Tail Risk – Downside Analysis (S&P500)

Tail Risk. The enemy for long term investing with leverage.

Lets express the 1 day daily returns in a box plot.


# Maximum Loss and Gain 
# Location of min/max
min.loc <- which.min(df$spx.clret)
max.loc <- which.max(df$spx.clret)
# Date of Min 
min <- df$Date[min.loc]
max <- df$Date[max.loc]
> min
[1] "1987-10-19"
> max
[1] "1933-03-15"
> min(df$spx.clret)
[1] -0.2289973
> max(df$spx.clret)
[1] 0.1536613

The maximum one day loss, -0.3558507% which occurred October 19th 1987 stock crash. The largest 1 day gain, 0.3522206% which occurred March 15th 1933.

If using leverage we obtain a 1 day loss of (-0.7117014 %,2x leverage) or (-1.0675521%, 3x leverage). These one day ‘shocks’ are what is known as tail risk. It means that one could be down to the above magnitude in one trading day.

If we check the frequency 1 day losses over over ‘n’ loss %:



Again if using leverage, these losses multiply by their leverage factor. Since 1928, there were 8 occurrences as example of > 20% one day losses. If we use 3x leverage this one day loss increases to >60%.

Furthermore, we also face bear market declines which again pose another issue when holding long term with leverage.


Inclusive of 1929 bear market, peak to trough draw downs can be in excess of 50%. Top of 08 to bottom in 09 is around 56%. Again if we buy and hold a leveraged product. We will see gains 2x or 3x this amount.

So these are the ‘issues’ with buy and holding with leverage. Is there a solution?

One method of exploration is to use a simple moving average as a low pass filter. Using monthly bars, a simple moving average tends to reduce over all volatility.


Areas in red are cash periods or periods below the 12sma.

The below plot shows the maximum draw down for any given simple moving average from 1928 to present day. The simple moving average moves the investor to cash when below:


Over the same period, buy and hold draw down is 0.89783016%. Depending on the sma used, we approx reduce draw downs by 40 to 50%.

The optimal monthly simple moving average ranked by cumulative returns 1928 to present day.


If we perhaps consider a ‘modern market’ 1950 onwards.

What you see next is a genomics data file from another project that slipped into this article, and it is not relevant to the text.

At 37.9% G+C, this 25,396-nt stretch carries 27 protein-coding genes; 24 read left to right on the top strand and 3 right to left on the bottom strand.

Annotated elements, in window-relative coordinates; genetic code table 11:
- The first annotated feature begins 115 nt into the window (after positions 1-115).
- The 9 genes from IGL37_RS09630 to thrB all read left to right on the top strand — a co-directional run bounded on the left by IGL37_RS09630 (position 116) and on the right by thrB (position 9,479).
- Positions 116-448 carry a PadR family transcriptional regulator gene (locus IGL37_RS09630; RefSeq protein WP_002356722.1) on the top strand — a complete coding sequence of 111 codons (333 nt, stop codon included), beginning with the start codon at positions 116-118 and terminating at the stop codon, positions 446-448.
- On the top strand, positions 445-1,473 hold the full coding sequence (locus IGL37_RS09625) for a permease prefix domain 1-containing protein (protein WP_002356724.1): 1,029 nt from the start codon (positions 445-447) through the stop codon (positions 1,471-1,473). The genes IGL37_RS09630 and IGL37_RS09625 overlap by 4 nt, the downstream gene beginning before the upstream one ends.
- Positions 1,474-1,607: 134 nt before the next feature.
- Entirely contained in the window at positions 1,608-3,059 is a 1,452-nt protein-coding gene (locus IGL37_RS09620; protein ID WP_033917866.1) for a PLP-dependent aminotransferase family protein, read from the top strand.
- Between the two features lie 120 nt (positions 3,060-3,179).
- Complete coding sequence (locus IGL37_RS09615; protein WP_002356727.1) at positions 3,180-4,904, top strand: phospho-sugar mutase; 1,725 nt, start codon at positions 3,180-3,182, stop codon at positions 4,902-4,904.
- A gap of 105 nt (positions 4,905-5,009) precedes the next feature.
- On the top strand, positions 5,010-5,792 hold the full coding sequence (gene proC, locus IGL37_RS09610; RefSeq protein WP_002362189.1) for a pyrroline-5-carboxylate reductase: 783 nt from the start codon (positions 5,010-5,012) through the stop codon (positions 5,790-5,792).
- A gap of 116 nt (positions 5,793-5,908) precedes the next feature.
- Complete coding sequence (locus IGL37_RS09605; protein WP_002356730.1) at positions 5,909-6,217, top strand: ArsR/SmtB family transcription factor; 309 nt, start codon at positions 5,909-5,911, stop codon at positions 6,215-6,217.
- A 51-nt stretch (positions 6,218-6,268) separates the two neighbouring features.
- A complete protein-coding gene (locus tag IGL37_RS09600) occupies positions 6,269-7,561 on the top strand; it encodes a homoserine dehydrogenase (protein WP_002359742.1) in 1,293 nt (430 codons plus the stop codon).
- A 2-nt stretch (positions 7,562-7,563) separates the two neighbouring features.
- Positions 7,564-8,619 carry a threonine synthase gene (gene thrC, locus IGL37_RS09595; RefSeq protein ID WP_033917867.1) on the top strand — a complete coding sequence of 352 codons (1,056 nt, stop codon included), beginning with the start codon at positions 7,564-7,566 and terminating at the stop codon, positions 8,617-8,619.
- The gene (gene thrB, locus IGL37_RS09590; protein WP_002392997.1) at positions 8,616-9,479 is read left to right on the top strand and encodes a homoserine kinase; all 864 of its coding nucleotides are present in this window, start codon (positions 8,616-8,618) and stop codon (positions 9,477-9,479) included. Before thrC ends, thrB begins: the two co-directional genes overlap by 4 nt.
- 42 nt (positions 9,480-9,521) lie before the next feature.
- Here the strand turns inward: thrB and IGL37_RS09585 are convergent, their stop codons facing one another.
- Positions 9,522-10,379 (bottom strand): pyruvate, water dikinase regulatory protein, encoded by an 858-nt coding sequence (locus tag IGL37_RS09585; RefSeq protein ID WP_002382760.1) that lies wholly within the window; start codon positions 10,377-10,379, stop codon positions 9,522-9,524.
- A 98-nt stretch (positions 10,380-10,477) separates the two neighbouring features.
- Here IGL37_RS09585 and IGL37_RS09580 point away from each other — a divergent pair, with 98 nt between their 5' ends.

Over all draw down reduces from buy and hold 0.5687671 %… to the 25/30% area depending on the simple moving average used.


And the optimal look back for the monthly simple moving average:


The message is pretty clear. Using a simple moving average as a ‘low pass filter’ often reduces volatility of simple buy and hold. This strategy does well to avoid both bear market declines post 1999 and 2007.

The over all results of monthly 12 sma, 1988 to present:

One day shocks like the 1987 stock crash can yield a 1 day drown down using 2 / 3x leverage up to 70 or 90%.

Post 1987 stock crash we see maximum draw downs for varying simple moving averages. Note short term simple moving averages are invested during bear market declines:


The question going forward. Are one day shocks of the 1987 stock crash possible again in the future? Is there anything structural that can change this? Does HFT provide liquidity or will it evaporate during times of distress?

A maximum draw down of 19% since 1987 using the low pass filter approach seems pretty simple to bear. One could, from 1987 to present use a 2 or 3x leverage factor and increase gains SUBSTANTIALLY whilst matching a typical buy and hold draw down of 56%.

Leverage and risk is the trade off. If believe the next 40 years will be as rosy as the previous. One may wish to take this bet. Not to mention will the S&P500 even be the ‘king’ market and continue to provide the same level of returns as the past 100 years?

No one knows 🙂 If the risk profile suits. Then that’s up to you. Otherwise, a normal buy and hold investing approach using a simple moving average will avoid large negative compounding periods.

Long over 12 monthly sma:


The frequency of heavy 1 day losses reduces from buy and hold, This is partly due to avoiding the majority of bear market declines.


I believe the message is this: regardless of what you google about holding 3x leverage products, it should be studied whether the ETF is built soundly, ie has minimal tracking error for there are many ETFs with poor design.

Next – are you comfortable or can you stomach the sickening draw downs? There is no doubt spells of volatility and this is likely to continue.

Perhaps there are LESS VOLATILE instruments with smoother equity curves, perhaps less volatile strategies with smoother equity curves. With little volatility one may add a leverage multiplier at their will.

Author: Andrew Bannerman

Integrity Inspector. Quantitative Analysis is a favorite past time.

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